What is therapy like? – Further Information
The Therapy Process…
Being an Integrative Psychotherapist means that I work with several different models of therapy, depending on the needs of the client. Every client is also unique and for these reasons, the therapy work we do together will be unique. It is hard to get an idea of what therapy is like without actually doing it but here are some aspects that I think are important:
- listening to what you have to say about the problem
- exploring the issues that you bring and getting a picture of how things are for you in your world and your way of thinking about your issue.
- paying attention to and focussing on your thoughts, feelings and behaviour. You may feel that your thoughts are persistently negative, your feelings can be overwhelming or certain behaviours are out of control and destructive.
- looking at how the symptoms of your issue may get in the way of you livng the kind of life that you want to live.
- contributing information and a different perspective, from my professional knowledge and experience
- developing a good therapeutic relationship between us so that you know what is going on in the therapy and feel free to ask questions about it. Also so that you can start to feel able to trust someone to share very difficult feelings.
- developing a mutual working relationship where we both contribute – you with your feelings, thoughts and ideas about what is bothering you and me with my professional curiosity and with both support and sometimes challenge.
- building in reviews of the work so that we can see where we are headed
- although therapy is not about me telling you what to do or giving advice as such, I may, on occasion suggest things to you if I think that they are appropriate, e.g. seeking help from another professional.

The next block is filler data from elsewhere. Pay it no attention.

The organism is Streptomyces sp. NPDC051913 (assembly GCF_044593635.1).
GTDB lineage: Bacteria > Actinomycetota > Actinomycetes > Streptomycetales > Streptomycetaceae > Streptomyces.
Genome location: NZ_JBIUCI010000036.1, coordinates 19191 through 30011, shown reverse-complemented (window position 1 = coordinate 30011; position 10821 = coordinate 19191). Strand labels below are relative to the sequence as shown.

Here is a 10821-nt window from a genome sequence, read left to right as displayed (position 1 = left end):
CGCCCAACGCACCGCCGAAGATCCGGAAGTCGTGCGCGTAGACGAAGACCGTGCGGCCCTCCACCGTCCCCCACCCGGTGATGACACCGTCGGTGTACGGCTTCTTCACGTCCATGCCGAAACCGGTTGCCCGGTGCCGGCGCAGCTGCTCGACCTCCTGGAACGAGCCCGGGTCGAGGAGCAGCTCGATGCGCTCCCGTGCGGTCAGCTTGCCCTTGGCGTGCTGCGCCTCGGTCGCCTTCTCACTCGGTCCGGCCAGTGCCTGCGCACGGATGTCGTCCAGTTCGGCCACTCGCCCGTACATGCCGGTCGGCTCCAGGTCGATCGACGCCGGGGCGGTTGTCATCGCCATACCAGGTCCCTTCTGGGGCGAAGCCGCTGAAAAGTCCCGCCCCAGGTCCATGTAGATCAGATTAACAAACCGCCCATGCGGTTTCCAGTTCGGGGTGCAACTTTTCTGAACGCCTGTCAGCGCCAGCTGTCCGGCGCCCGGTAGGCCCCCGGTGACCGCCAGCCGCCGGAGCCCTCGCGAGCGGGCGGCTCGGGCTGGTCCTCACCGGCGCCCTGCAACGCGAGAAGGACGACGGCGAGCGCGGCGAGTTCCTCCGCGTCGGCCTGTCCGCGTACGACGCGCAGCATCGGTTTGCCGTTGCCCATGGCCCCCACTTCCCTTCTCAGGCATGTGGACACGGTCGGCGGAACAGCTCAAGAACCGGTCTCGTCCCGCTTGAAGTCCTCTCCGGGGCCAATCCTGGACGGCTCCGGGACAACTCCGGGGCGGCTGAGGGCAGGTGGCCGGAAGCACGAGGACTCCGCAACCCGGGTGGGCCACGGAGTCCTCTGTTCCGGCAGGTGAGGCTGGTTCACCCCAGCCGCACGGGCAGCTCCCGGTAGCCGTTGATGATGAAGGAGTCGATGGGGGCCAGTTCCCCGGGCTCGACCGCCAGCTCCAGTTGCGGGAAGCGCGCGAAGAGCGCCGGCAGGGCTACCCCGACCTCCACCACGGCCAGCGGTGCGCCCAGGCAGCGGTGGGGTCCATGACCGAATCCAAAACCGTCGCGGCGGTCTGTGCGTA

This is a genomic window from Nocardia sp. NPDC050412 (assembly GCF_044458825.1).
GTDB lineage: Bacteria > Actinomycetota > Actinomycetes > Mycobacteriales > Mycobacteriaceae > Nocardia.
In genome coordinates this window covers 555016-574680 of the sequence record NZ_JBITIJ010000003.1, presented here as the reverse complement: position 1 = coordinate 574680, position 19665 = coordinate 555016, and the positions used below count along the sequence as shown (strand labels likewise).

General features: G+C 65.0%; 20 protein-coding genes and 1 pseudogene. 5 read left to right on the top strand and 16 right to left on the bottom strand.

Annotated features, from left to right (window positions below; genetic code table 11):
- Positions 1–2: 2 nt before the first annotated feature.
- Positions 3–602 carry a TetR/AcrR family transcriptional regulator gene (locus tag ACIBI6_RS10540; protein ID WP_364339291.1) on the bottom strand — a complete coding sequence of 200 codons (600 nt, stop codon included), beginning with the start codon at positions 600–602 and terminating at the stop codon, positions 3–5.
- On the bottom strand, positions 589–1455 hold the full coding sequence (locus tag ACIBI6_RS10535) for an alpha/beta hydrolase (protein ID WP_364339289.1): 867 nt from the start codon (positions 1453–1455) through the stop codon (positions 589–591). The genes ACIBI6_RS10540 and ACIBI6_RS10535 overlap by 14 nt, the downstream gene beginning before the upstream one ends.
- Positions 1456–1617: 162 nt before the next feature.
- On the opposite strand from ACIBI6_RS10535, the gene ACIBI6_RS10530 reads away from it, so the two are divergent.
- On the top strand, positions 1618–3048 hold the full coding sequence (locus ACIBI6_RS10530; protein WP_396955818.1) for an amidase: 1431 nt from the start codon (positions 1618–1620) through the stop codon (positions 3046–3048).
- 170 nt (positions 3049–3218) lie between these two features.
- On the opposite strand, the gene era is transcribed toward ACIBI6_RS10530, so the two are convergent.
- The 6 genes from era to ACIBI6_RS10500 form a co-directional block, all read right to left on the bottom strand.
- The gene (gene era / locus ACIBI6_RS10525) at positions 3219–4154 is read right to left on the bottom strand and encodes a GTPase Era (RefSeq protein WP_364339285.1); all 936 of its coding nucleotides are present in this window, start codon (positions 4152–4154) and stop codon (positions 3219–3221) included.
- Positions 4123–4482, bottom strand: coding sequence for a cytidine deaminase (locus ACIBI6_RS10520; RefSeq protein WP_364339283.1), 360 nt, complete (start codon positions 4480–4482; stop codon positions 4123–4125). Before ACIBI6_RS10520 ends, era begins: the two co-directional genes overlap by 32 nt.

- sometimes it can feel very challenging and strange to open up and explore aspects of ourselves that we have not really looked at or thought about before but this can allow us to get a better understanding of why we might behave in certain ways or find ourselves repeating patterns. This can sometimes take a bit of time but can also be very rewarding and potentialy life changing.
More about the first session…
The first time we meet it is an opportunity for us both to see if we are the right people to work together. What you can expect is that I will start off by asking you what has brought you and what you are looking for and we will think together about that.
As part of the assessment process, I will also ask you a series of practical questions about your life and your history and how what is bringing you to see me fits in. It is an opportunity for us both to see how we work together and I will encourage you to ask questions too. Talking a bit about your reason for coming at this stage will give you an idea of how I work. At the end we will decide whether to meet again. Sometimes a further assessment(s) meeting is needed.
Assessment sessions last for 1 hour and all other sessions last for 50 minutes.
Following the assessment, once we have agreed to begin working together, I often suggest meeting for six sessions to begin with, followed by a review, so that we can see how things are going and decide how to continue.